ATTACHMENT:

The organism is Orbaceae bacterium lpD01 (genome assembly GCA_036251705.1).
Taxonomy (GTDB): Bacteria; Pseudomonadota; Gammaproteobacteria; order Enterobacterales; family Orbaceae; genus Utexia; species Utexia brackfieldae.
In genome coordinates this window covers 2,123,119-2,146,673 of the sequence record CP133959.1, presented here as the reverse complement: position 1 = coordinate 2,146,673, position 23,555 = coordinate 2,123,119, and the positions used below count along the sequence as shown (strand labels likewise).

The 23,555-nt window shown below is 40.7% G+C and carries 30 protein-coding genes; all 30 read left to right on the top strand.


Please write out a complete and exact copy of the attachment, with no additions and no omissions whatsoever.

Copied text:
The organism is Orbaceae bacterium lpD01 (genome assembly GCA_036251705.1).
Taxonomy (GTDB): Bacteria; Pseudomonadota; Gammaproteobacteria; order Enterobacterales; family Orbaceae; genus Utexia; species Utexia brackfieldae.
In genome coordinates this window covers 2,123,119-2,146,673 of the sequence record CP133959.1, presented here as the reverse complement: position 1 = coordinate 2,146,673, position 23,555 = coordinate 2,123,119, and the positions used below count along the sequence as shown (strand labels likewise).

The 23,555-nt window shown below is 40.7% G+C and carries 30 protein-coding genes; all 30 read left to right on the top strand.